Five years ago, StoryCorps established a new national holiday, The National Day of Listening, as an “alternative to ‘Black Friday’ shopping sprees.” That big shopping day is past, but it does not take a special day to encourage family members to take part in some of the activities recommended at http://nationaldayoflistening.org/learn-more.
One can listen to a variety of interviews by clicking on the Wall of Listening. For example, Yvonne talked to her Dad on his 90th birthday; two friends talked about the hurricane, Sandy. Perhaps listening to others’ interviews can provide an inspiration to do likewise.
This website has lists of questions to ask family members and friends to encourage story-telling. In addition to questions for anyone, there are questions to ask grandparents and/or parents on a variety of topics, such as growing up, school, love and relationships, marriage and partnerships, working, religion, serious illness, family heritage, war, and remembering a loved one.
The four-page do-it-yourself instruction guide tells how to conduct an interview and also provides helpful recommendations on equipment as well as possible questions to ask. You may even wish to share your listening experiences on Facebook or Twitter. StoryCorps’ mission is to “provide people … with the opportunity to record, share, and preserve their stories.”
In recognition of the sesquicentennial of the Civil War, the Smithsonian Institution’s Archives of American Art has launched a digital exhibition at http://civilwardiary.aaa.si.edu of Henry Mosler’s Civil War diary. Although the diary has only 37 pages, it provides a first-hand account of the suffering of that war.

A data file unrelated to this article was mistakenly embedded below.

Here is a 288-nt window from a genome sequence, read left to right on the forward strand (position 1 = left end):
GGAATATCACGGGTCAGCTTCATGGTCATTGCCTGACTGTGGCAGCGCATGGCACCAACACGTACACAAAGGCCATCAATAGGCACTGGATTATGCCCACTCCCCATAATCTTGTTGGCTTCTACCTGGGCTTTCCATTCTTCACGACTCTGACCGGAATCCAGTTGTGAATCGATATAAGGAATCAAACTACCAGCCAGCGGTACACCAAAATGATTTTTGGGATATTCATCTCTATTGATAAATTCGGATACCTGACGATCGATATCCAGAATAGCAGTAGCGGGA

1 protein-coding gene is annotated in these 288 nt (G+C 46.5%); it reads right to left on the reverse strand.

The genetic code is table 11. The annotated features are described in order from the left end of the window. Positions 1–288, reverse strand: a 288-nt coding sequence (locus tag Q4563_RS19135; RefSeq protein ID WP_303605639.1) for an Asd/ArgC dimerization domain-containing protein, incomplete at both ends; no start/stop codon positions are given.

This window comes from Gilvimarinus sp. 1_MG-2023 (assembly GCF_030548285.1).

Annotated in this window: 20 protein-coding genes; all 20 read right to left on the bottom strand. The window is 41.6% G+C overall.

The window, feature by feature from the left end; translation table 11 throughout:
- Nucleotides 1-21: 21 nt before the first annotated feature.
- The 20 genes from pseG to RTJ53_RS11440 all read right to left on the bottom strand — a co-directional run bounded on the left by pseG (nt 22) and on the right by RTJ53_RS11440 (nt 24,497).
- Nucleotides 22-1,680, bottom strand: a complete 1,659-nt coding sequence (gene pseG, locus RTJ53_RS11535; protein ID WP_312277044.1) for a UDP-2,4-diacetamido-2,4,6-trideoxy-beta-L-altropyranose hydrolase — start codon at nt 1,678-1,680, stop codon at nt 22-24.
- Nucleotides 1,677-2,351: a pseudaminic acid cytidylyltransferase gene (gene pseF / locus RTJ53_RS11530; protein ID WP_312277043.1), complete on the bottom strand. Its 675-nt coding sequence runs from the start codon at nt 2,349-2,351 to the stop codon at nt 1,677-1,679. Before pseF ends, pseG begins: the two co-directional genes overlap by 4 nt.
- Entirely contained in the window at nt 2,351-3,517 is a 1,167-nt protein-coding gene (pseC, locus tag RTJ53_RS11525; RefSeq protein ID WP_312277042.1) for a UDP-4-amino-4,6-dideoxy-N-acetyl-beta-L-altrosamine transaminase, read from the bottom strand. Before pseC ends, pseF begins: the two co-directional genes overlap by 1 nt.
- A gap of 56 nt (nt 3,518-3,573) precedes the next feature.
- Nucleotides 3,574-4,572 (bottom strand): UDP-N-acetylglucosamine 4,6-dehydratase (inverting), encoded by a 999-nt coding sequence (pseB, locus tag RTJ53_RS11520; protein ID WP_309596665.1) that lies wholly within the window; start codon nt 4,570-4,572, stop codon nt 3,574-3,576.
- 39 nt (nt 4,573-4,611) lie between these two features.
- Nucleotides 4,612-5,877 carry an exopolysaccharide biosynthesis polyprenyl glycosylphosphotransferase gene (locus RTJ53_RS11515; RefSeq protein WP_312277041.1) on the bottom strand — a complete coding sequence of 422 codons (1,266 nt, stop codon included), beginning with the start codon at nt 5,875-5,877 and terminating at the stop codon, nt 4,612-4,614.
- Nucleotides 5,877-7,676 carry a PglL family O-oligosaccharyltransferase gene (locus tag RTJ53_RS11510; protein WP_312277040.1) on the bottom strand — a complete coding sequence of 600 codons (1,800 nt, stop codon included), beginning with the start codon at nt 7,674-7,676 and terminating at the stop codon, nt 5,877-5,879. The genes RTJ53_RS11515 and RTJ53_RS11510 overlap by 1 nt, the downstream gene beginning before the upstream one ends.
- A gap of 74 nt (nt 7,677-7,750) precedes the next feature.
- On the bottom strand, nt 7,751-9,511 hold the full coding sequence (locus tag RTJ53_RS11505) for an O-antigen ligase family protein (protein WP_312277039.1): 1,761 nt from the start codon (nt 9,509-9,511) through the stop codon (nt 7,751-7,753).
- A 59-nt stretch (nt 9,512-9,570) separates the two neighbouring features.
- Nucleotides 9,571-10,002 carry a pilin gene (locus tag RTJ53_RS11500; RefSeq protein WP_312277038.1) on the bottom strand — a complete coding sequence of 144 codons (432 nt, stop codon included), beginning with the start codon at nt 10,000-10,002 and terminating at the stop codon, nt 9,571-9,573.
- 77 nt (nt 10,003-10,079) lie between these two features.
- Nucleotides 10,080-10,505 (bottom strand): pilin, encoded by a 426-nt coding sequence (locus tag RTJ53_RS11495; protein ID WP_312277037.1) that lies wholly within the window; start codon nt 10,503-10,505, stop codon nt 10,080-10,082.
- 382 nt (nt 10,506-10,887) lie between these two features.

Henry Mosler (1841-1920) had been in the 9th Indiana Volunteer Regiment during the Civil War and kept the diary in 1862. He had been an illustrator for Harper’s Weekly. In his diary he wrote about being an aide-de-camp to General R. W. Johnson — his first professional position as an artist.
At the website one can read the transcription or the diary itself (which is sometimes faint and difficult to decipher) or download the entire document. The website allows one to “follow his trek on a historic map of Kentucky” (where Mosler and the army marched more than 275 miles), see more than two dozen of his published illustrations, note events of his life on the timeline, and read of more of his activities on the blog.
Mosler began his career in Cincinnati, Ohio, lived in Germany and Paris, and eventually settled in New York. At http://www.aaa.si.edu/collections/henry-mosler-papers-9068 one can access Mosler’s other documents that were digitized in 2009 and total more than 2,000 images.
The Illiana Genealogical & Historical Society will host a Christmas open house from 2-4 p.m. today at the Genealogy Library, 215 W. North Street, Danville. All members and supporters are invited. Light refreshments and holiday music will be provided as a “thank you” for supporting IGHS. Bring an appetizer for all to enjoy, and share the joy of Christmas.
Queries, as well as a general exchange of genealogical material that readers would like to share, will be printed in the column for free. Contact Joan Griffis by e-mailing JBGriffis@aol.com